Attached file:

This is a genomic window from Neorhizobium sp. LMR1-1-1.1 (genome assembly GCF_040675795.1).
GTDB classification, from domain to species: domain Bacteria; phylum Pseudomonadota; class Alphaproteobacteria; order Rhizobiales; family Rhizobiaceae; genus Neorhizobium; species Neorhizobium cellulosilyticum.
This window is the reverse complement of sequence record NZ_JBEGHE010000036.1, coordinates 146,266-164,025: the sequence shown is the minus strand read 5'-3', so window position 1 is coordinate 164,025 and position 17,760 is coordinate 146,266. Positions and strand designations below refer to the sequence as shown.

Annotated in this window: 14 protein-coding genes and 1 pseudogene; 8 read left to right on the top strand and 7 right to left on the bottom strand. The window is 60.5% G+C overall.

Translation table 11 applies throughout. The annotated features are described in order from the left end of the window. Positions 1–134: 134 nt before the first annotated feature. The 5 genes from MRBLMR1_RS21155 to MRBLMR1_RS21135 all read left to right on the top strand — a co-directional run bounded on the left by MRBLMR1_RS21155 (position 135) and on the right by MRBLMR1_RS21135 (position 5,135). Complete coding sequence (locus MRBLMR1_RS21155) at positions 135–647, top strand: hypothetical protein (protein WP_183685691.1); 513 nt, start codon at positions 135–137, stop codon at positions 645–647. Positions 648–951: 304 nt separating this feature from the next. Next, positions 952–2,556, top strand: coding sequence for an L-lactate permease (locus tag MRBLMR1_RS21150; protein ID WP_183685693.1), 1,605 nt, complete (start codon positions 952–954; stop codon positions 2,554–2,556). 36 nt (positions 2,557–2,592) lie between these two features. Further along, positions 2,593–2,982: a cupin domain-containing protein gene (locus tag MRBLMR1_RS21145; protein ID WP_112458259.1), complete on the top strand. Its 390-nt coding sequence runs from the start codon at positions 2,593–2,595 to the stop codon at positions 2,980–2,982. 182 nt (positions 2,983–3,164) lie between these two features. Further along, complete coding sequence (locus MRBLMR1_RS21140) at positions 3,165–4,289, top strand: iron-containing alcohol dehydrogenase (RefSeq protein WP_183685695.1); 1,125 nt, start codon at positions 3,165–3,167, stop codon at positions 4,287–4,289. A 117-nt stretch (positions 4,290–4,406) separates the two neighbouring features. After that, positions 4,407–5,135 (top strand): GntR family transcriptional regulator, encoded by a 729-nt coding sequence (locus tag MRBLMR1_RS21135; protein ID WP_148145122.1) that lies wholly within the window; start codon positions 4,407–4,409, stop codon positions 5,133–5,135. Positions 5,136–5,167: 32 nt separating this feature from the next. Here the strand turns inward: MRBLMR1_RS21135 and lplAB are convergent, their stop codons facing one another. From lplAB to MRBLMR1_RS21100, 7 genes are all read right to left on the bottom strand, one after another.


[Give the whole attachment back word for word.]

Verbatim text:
This is a genomic window from Neorhizobium sp. LMR1-1-1.1 (genome assembly GCF_040675795.1).
GTDB classification, from domain to species: domain Bacteria; phylum Pseudomonadota; class Alphaproteobacteria; order Rhizobiales; family Rhizobiaceae; genus Neorhizobium; species Neorhizobium cellulosilyticum.
This window is the reverse complement of sequence record NZ_JBEGHE010000036.1, coordinates 146,266-164,025: the sequence shown is the minus strand read 5'-3', so window position 1 is coordinate 164,025 and position 17,760 is coordinate 146,266. Positions and strand designations below refer to the sequence as shown.

Annotated in this window: 14 protein-coding genes and 1 pseudogene; 8 read left to right on the top strand and 7 right to left on the bottom strand. The window is 60.5% G+C overall.

Translation table 11 applies throughout. The annotated features are described in order from the left end of the window. Positions 1–134: 134 nt before the first annotated feature. The 5 genes from MRBLMR1_RS21155 to MRBLMR1_RS21135 all read left to right on the top strand — a co-directional run bounded on the left by MRBLMR1_RS21155 (position 135) and on the right by MRBLMR1_RS21135 (position 5,135). Complete coding sequence (locus MRBLMR1_RS21155) at positions 135–647, top strand: hypothetical protein (protein WP_183685691.1); 513 nt, start codon at positions 135–137, stop codon at positions 645–647. Positions 648–951: 304 nt separating this feature from the next. Next, positions 952–2,556, top strand: coding sequence for an L-lactate permease (locus tag MRBLMR1_RS21150; protein ID WP_183685693.1), 1,605 nt, complete (start codon positions 952–954; stop codon positions 2,554–2,556). 36 nt (positions 2,557–2,592) lie between these two features. Further along, positions 2,593–2,982: a cupin domain-containing protein gene (locus tag MRBLMR1_RS21145; protein ID WP_112458259.1), complete on the top strand. Its 390-nt coding sequence runs from the start codon at positions 2,593–2,595 to the stop codon at positions 2,980–2,982. 182 nt (positions 2,983–3,164) lie between these two features. Further along, complete coding sequence (locus MRBLMR1_RS21140) at positions 3,165–4,289, top strand: iron-containing alcohol dehydrogenase (RefSeq protein WP_183685695.1); 1,125 nt, start codon at positions 3,165–3,167, stop codon at positions 4,287–4,289. A 117-nt stretch (positions 4,290–4,406) separates the two neighbouring features. After that, positions 4,407–5,135 (top strand): GntR family transcriptional regulator, encoded by a 729-nt coding sequence (locus tag MRBLMR1_RS21135; protein ID WP_148145122.1) that lies wholly within the window; start codon positions 4,407–4,409, stop codon positions 5,133–5,135. Positions 5,136–5,167: 32 nt separating this feature from the next. Here the strand turns inward: MRBLMR1_RS21135 and lplAB are convergent, their stop codons facing one another. From lplAB to MRBLMR1_RS21100, 7 genes are all read right to left on the bottom strand, one after another.